TOKYO: A slew of US and Japanese data to be released in the coming days will be key trading cues for Tokyo investors after both countries’ central banks rolled out fresh policy moves last week.
Last Friday, the Bank of Japan (BoJ) announced surprise tweaks to its huge stimulus plan, jolting financial markets and pushing the yen into a brief dive, as Japan’s economy struggles to mount a recovery.
The decision came after the Federal Reserve hiked interest rates for the first time in almost a decade on the back of a firm US economy.
The moves highlighted a growing divergence in monetary policy between the US central bank and its overseas counterparts.
This week, investors will be keeping an eye on some key US data, including economic growth figures and existing US homes sales, after the Fed rate move boosted hopes the world’s top economy was back on track.
“Investors are keen to confirm the health of the US housing market,” Nomura Securities said in a commentary.
In Japan, markets will be looking at inflation, jobs and spending data later in the week after the BoJ tweaked its massive stimulus plan Friday.
Among the moves, the bank said it would boost its holdings in firms dedicated to capital spending and new hiring.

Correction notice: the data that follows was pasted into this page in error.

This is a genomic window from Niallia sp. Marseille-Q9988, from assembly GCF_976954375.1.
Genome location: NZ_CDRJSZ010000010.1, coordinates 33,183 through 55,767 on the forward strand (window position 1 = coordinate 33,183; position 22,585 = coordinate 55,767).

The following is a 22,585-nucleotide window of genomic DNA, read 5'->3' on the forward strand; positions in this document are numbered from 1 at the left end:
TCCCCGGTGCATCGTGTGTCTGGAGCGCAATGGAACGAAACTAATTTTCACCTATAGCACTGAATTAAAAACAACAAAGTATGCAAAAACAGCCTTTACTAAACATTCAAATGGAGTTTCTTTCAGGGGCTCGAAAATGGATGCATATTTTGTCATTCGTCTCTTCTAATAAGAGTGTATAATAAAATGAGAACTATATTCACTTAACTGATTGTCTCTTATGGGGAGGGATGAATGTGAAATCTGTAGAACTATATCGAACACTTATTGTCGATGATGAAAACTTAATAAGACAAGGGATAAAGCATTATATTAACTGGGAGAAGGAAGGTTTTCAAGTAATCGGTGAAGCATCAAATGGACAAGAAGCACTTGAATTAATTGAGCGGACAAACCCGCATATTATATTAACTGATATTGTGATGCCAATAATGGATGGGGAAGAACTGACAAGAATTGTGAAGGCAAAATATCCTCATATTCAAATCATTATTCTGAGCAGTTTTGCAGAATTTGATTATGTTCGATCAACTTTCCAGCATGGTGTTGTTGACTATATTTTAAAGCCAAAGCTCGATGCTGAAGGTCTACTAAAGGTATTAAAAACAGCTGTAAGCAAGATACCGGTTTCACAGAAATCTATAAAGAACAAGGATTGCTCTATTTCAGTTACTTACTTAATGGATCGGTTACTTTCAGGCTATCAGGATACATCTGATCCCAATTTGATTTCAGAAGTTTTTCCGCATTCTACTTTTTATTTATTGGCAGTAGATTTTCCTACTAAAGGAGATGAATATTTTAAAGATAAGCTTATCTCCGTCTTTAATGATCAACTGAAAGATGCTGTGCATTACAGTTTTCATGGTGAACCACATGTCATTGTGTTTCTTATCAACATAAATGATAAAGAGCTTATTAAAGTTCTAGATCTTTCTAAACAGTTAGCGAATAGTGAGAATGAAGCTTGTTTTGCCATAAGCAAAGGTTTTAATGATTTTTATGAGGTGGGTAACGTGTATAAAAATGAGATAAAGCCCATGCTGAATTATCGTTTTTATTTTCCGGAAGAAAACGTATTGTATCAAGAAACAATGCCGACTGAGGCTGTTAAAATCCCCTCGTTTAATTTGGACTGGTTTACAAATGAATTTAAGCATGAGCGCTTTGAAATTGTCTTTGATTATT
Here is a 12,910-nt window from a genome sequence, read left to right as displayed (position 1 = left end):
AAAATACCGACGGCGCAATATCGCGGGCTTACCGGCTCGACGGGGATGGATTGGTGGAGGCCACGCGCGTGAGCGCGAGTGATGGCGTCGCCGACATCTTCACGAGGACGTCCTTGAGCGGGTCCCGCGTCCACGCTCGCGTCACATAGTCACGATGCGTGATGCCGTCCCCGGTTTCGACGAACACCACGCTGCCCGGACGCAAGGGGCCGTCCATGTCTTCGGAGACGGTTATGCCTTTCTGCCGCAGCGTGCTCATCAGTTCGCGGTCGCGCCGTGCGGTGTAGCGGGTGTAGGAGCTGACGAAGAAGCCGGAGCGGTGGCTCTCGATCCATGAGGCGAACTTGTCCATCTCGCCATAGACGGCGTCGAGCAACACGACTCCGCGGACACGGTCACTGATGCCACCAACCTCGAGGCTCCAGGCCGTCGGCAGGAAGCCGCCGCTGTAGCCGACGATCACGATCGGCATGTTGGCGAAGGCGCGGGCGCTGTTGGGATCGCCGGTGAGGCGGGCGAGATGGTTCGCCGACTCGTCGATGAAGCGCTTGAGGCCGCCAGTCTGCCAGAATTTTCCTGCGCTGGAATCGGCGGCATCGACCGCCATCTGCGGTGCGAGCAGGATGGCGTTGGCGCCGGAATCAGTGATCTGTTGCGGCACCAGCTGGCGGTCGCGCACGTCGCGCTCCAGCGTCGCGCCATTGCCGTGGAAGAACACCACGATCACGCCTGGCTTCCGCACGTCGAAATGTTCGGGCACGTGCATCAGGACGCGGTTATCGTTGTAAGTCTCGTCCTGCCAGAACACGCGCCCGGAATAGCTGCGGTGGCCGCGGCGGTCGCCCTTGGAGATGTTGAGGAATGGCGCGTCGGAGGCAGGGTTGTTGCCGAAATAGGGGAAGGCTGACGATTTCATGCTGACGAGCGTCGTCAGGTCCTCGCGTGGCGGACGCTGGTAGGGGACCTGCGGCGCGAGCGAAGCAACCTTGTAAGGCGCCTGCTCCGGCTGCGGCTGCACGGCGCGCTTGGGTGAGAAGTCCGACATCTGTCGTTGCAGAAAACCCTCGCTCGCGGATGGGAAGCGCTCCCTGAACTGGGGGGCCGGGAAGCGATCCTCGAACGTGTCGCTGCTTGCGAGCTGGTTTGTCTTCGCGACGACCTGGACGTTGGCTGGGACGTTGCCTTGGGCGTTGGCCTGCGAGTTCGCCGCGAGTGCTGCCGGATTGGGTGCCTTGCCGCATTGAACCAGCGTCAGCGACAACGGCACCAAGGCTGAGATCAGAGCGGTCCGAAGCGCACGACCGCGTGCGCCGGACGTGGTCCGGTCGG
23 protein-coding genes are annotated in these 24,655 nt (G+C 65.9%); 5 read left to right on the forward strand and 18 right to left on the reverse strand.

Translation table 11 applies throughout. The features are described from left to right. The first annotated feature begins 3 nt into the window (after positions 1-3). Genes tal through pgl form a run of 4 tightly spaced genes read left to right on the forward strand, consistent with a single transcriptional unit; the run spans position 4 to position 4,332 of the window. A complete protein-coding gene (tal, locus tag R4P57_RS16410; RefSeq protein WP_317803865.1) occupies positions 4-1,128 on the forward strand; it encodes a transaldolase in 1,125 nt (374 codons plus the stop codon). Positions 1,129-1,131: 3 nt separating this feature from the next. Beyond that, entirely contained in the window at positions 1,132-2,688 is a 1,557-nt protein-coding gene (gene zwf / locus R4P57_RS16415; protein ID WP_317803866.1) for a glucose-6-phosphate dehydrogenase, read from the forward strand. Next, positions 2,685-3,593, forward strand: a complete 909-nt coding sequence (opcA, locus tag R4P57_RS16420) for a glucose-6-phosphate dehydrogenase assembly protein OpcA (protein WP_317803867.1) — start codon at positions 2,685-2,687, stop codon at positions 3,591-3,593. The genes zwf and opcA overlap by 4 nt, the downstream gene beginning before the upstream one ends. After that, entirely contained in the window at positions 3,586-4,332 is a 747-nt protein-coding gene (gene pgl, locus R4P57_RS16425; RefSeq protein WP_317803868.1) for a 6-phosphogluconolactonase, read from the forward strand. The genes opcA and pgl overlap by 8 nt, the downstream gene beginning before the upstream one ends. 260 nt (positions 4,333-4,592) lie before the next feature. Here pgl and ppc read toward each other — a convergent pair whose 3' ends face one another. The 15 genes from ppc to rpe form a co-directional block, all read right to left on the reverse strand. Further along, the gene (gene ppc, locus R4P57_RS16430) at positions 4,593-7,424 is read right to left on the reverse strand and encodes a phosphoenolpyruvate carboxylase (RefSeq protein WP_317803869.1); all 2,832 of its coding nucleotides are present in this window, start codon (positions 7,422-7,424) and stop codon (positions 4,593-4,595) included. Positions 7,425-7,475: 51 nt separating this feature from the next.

They also made some other tweaks —including hiking the bank’s exposure to longer-term bonds—after wrapping up their last policy meeting of the year.
The announcement comes as analysts raise concerns the BoJ would struggle to scoop up enough bonds under its 80 trillion yen ($654 billion) annual asset-buying scheme—which effectively prints money to spur lending.
BoJ chief Haruhiko Kuroda said the measures announced Friday were designed to beef up the impact of the bank’s monetary easing on the economy.
The benchmark Nikkei 225 index briefly rallied more than two percent—it was in negative territory during morning trade —as the yen sharply weakened, boosting exporters.
But the jump quickly faded and the Nikkei fell 1.90 percent, or 366.76 points, to close at 18,986.80. It lost 1.27 percent over the week.
The broader Topix index of all first-section shares dropped 1.76 percent, or 27.61 points, to 1,537.10. It was down 0.80 percent this week.
“Investors thought that the impact of the (BoJ) measures was likely to be limited,” IwaiCosmo Securities broker Toshikazu Horiuchi told Agence France-Presse.
“But at least it’s true that the Bank of Japan still intends to sustain the economy with abundant cash, which marks a sharp contrast to the Fed.”